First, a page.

Postcards from Santorini | Travel Diary

Santorini – the Greek island with its whitewashed houses, blue domes, and breathtaking sunsets, had been on my bucket list forever. During our dreamlike trip to the picturesque island in the Aegean Sea, we not only had the most beautiful views of the Caldera, we also went on a catamaran tour that rather felt like a pretty wet rollercoaster, visited rocky beaches in all colors, and last but not least, tried lots of local wine. In this travel diary, I share with you all the details of our trip to Santorini in July 2021.

–– This travel diary was originally written in German.

July 23 – After spending some fascinating days in Mykonos, we took the ferry to visit another Cycladic island that had been on our bucket list forever: Santorini. Hence, we were super excited to finally see the dreamy island that has gained huge popularity with Instagram recently.

However, I have to admit that when we approached the port of Santorini, I was a tiny bit disappointed for the first seconds. Other than Mykonos, Santorini is a volcanic island. This means that instead of dreamy sand beaches, turquoise bays, and opulent flowers, that we had been spoiled with on the neighbor island, Santorini, first of all, comes off blank, white, and steep. There isn’t much to see from the waters, to say the least.

What also dampened our excitement was the massive number of busses, transporting companies and taxis, that had parked at the port to pick up all the ferry guests. This again makes sense, since there is only one street leaving the port, though it also meant that we were not flexible and ended up sharing a small transport bus with a few strangers, and––on top of that––had to wait for other vehicles, that had parked in front of “our” bus, to leave before we could move. However, once we left the port and drove up the switchbacks along with the steep costs, I was pretty thankful for the slow drive, as it would gift us with panoramic views onto the Cadera, the beautiful sea, and the port. And luckily, the drive wasn’t too long, since we were the first to get dropped off at the hotel which was located closest to the port.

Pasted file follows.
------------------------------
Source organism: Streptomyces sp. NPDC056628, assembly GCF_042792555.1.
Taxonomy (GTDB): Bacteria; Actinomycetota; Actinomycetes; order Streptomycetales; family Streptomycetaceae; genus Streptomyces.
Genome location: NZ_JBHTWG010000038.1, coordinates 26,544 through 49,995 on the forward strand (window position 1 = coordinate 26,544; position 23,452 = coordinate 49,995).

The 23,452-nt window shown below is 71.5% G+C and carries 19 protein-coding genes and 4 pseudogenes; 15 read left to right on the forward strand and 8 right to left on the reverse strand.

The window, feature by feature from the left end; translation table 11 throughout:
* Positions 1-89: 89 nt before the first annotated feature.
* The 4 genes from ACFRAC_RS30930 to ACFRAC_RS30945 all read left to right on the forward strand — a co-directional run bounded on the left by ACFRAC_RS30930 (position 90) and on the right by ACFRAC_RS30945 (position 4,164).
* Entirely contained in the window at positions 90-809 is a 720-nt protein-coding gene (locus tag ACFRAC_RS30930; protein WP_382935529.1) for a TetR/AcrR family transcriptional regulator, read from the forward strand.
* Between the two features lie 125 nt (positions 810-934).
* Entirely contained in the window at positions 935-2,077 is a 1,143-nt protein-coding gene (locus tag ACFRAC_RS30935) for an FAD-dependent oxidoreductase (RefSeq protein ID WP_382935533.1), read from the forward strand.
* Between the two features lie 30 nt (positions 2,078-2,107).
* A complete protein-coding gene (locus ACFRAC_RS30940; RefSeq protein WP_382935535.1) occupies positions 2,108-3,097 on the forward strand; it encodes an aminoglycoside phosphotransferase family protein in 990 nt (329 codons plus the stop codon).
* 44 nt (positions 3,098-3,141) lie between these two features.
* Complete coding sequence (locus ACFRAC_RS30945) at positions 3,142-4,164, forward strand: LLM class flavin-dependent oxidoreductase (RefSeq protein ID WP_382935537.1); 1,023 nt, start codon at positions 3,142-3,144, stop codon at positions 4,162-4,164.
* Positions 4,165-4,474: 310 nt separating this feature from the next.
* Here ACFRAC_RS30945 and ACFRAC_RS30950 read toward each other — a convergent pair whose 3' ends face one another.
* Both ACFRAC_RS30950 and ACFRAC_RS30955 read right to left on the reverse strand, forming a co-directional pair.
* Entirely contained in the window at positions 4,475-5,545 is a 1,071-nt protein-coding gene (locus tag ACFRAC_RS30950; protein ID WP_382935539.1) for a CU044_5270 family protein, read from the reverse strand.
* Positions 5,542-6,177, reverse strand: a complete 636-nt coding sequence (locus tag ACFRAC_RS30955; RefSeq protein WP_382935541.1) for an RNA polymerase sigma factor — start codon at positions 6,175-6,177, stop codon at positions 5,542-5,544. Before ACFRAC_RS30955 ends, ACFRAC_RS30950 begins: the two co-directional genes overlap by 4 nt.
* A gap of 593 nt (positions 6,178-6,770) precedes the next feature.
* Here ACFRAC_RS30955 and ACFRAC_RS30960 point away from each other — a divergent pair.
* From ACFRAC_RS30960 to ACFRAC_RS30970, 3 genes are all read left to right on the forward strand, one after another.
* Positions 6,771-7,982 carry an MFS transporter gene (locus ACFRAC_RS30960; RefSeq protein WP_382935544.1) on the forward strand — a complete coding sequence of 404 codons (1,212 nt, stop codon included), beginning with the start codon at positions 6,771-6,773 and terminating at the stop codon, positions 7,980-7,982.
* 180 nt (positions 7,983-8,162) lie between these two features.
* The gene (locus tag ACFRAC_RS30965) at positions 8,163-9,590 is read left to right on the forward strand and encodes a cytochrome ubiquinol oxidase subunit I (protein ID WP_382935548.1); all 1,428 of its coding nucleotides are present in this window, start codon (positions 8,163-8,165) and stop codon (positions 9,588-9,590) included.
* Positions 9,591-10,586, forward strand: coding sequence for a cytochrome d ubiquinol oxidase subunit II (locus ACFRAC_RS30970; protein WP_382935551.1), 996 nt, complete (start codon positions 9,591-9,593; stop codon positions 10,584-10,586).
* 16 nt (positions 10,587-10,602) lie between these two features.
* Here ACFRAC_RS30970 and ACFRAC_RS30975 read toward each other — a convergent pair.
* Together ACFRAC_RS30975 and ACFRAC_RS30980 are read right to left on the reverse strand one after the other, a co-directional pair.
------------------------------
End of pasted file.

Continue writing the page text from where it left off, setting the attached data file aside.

Our Accommodation

For the unique Santorini experience, it is obligatory to sleep in one of the accommodations on the steep slopes of Fira, Imeflovi, or Oia. Since we had booked our trip only a couple of days earlier and were still in the midst of a global pandemic, we, unfortunately, didn’t have too much choice and were not willing to pay EUR 400+ for a night. So we, unfortunately, didn’t stay in one of those. It is, however, on my list for the next visit. The views of the bays, the coastal towns, and the sunset are so spectacular and unique that I feel that Santorini is not the right place to cut corners on the accommodation. And we pretty much spend every night at the coast anyway, spending crazy amounts of money on dinner and drinks to see the sunset… we could have as well splurged this on a room with the infamous infinity pool-view-combo and brought our bottle of wine, you know.

– Tip: For spontaneous travel and good deals I can recommend HotelTonight. If you book through my link and enter the code VZAUSCH at HotelTonight, you get up to $ 50 discount on one night in top-rated hotels.

Another disadvantage of large hotel resorts is that they can sometimes hardly react flexibly to check-in and check-out times due to the high throughput. While the service at our boutique hotel in Mykonos was super hospitable, helpful, and accommodating, we did get to feel the full Greek mentality at El Greco Resort & Spa: it was hectic and quite noncommittal.

Since we had to wait several hours for our room anyway, we ordered a glass of rosé and a Greek salad at the hotel’s pool bar and watched the hotel guests lying like sardines in the sun and blocking all the hotel loungers with towels. These could only be Germans, we thought 😉

Later, we grabbed two sunbeds and joined the other supposed compatriots to enjoy a few hours of the glistening afternoon sun. And we decided that in the future we would only book boutique hotels.


In the early evening, we strolled to Fira, the capital of Santorini. Later we learned that the island within the Cyclades is still called “Thira” (i.e. Fira in Greek), and only became known as Santorini during the last century due to the permanent misnomer. In any case, the capital Fira shows a very pristine and incredibly well preserved Santorini, which in its present form was created by a violent volcanic explosion 3,600 years ago. So, in truth, the kilometer-long, arch-shaped harbor of Santorini is a volcanic crater that has filled with water.